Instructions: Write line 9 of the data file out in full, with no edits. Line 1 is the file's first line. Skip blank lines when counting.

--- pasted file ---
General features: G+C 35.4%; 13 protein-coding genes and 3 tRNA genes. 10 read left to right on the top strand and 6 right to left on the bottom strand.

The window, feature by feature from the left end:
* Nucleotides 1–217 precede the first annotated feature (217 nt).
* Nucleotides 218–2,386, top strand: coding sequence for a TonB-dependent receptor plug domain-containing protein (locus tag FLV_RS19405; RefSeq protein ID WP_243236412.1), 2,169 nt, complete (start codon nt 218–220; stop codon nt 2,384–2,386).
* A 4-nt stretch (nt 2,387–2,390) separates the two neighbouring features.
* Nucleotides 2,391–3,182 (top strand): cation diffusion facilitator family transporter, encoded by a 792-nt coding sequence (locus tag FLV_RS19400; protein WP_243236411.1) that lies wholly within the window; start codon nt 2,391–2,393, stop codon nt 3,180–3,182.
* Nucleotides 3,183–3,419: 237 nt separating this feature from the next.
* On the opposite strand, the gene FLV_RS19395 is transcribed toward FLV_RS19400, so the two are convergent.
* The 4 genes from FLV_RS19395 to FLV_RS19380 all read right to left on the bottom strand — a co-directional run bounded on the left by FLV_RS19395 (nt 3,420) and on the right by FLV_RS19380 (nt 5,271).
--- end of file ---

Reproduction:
* The 4 genes from FLV_RS19395 to FLV_RS19380 all read right to left on the bottom strand — a co-directional run bounded on the left by FLV_RS19395 (nt 3,420) and on the right by FLV_RS19380 (nt 5,271).